Milk Pasteurization & Homogenization

One of the ironies of the world that brings a smile to my heart is the one surrounding pasteurization and homogenization. The French have long been recognized as the purveyors of all that is good and tasty in the culinary world. From their wines to haute cuisine, their defense of the taste of food has always been seen as one of the more noteworthy French characteristics.

Yet two of the more taste-destructive scientific processes applied to milk were invented by Frenchmen, Louis Pasteur and Auguste Gaulin.

The irony, it is delicious, no?

I’m not denying the health benefits derived by both processes, but it’s fairly clear that pasteurization and homogenization both remove a fair amount of flavor in milk. A drink of raw milk is all that is needed to prove this fact. But as many people do not have access to raw milk, let me explain how this occurs.

Pasteurization is the process in which a product is heated for the purpose of killing harmful organisms (such as bacteria, viruses, protozoa, molds, and yeasts) but retaining beneficial organisms. However, pasteurization is not an exact science, and oftentimes the process destroys organisms that add to a products taste. Conversely, sometimes the process leaves behind organisms that are not so good for us, including the organism Mycobacterium avium subspecies paratuberculosis, long suspected as a causative agent in Crohn’s disease in humans. As any scientist will tell you – short of out and out sterilization, no process of removing organisms from our food is perfect nor 100% risk free.

Homogenization is a process with a different intent altogether — to ensure a longer shelf life for milk. The process works like this: milk is forced under extreme pressure through tiny holes. This breaks up the normally large fat particles into tiny ones and forces the fat to form tiny molecular clusters, thus ensuring that the molecules do not regroup. The end result is that instead of forming a cream layer on top of the milk, the fat molecules stay suspended in the milk. Smaller collections of fat molecules equate to a change in the taste of whatever food your eating, whether it’s prime rib, oil and vinegar, or milk. Whether it tastes better or worse is a matter of perspective.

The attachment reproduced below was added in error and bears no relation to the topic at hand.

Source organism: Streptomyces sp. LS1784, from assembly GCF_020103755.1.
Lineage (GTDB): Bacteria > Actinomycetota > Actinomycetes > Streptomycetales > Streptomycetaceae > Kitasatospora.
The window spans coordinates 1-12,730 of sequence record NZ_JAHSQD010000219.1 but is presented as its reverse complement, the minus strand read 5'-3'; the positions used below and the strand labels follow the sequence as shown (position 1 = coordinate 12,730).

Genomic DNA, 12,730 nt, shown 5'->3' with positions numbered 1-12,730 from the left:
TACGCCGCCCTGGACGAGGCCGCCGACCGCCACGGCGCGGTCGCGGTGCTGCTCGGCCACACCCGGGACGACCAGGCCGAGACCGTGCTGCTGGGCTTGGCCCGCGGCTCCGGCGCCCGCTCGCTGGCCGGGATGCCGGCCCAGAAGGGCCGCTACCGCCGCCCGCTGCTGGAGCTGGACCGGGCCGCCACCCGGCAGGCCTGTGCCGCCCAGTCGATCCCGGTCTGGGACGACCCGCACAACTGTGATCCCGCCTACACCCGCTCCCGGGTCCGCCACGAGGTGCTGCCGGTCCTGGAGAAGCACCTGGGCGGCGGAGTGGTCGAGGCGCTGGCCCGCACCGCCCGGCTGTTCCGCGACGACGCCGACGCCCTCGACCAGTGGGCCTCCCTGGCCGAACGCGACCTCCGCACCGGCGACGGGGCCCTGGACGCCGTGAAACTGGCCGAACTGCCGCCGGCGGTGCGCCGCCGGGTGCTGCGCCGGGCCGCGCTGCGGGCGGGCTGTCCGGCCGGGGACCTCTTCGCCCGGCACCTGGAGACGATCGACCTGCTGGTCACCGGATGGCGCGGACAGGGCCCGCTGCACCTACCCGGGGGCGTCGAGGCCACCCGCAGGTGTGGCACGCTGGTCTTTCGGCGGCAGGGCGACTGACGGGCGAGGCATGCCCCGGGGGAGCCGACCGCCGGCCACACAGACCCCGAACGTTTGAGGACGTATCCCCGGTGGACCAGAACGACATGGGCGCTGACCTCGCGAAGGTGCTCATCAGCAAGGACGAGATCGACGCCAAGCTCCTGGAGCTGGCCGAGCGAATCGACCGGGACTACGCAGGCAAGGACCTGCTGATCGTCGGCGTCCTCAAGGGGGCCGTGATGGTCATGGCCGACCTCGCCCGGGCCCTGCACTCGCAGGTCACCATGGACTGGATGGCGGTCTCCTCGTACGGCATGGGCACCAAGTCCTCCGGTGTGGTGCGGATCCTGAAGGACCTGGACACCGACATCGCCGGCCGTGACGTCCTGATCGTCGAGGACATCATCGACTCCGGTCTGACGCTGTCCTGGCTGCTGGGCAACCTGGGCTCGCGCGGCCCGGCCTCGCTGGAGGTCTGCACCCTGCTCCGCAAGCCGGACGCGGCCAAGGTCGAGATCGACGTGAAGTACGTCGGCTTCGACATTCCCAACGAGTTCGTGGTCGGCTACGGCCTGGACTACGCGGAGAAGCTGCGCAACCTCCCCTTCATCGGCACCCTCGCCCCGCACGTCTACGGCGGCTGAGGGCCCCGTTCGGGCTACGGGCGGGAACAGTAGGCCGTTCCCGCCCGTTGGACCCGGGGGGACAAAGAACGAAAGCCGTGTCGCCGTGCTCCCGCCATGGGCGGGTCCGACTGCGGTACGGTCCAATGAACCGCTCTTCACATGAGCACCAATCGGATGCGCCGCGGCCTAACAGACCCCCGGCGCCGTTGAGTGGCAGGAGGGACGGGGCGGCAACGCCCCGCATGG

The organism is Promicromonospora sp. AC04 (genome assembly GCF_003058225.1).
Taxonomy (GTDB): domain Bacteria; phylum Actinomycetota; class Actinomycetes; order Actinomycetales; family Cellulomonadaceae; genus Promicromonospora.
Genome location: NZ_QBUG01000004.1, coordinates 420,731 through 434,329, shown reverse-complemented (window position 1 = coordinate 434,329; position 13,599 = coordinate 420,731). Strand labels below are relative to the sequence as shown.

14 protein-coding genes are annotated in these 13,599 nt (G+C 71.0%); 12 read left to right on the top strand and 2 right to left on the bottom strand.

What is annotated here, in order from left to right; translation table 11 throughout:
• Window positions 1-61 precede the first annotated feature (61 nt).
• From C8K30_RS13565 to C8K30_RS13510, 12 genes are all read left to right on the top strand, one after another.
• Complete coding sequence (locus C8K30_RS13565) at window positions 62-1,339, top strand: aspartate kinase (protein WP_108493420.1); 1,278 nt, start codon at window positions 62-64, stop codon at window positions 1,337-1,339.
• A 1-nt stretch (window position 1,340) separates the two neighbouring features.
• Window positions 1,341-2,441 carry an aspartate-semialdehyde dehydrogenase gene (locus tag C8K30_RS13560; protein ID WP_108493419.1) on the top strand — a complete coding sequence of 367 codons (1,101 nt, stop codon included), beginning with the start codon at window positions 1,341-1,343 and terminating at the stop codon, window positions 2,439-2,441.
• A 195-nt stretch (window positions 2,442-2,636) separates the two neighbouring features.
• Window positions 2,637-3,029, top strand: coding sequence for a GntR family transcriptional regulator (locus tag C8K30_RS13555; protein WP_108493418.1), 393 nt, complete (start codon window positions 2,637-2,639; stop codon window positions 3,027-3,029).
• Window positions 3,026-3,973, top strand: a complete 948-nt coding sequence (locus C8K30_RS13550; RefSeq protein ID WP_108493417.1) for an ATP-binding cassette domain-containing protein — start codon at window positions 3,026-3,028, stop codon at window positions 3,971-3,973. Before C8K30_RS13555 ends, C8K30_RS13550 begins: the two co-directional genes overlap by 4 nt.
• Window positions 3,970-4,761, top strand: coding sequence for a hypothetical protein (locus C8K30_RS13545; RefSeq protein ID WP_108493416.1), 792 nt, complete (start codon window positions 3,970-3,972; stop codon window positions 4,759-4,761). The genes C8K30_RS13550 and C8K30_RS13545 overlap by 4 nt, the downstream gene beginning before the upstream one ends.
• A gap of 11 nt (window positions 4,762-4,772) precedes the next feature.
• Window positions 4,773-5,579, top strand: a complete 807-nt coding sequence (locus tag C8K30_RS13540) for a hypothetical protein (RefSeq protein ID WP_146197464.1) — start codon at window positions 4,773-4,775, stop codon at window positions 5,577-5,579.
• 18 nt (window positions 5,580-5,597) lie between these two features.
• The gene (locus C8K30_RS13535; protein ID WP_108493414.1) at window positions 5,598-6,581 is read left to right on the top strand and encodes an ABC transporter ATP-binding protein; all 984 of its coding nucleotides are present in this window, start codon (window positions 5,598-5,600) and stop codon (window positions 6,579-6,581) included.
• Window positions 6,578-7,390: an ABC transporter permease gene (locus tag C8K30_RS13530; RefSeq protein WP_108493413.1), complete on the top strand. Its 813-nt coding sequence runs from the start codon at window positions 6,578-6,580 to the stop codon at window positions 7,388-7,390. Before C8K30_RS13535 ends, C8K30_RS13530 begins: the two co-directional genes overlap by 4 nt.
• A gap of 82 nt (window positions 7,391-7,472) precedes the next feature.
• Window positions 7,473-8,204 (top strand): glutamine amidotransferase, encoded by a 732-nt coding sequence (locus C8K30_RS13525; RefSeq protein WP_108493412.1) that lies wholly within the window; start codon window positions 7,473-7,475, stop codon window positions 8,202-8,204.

I’m purposefully setting aside the health benefits of raw milk vs. non-homogenized milk vs. the stuff you find in your supermarket. There’s too much white noise on both sides of the argument and very little in the way of case studies to provide sufficient proofs of any of their claims (aside from the “less exposure to micro-organisms = less risk of disease” which has been around since Pasteur’s time).

There is the matter of economics that one should be aware of. Which is the more profitable model – selling a product that has a shelf life of 7 days, versus selling a product that has a shelf life of six weeks? There is clearly a financial benefit to keeping a product on the shelf longer (less waste to throw away) even if it means sacrificing a product’s taste.

As far as the short term, There’s no doubt which is the safer product after 4 weeks when comparing pasteurized/homogenized milk versus milk that has not gone through both processes. My question is this: Two dairies produce two different milks, one is your typical supermarket milk, the other is unpasteurized and unhomogenized. On the first day that both producta are available on the market shelf, which is the superior product?

It’s a question that I’m quite sure that the dairy industry doesn’t want answered.

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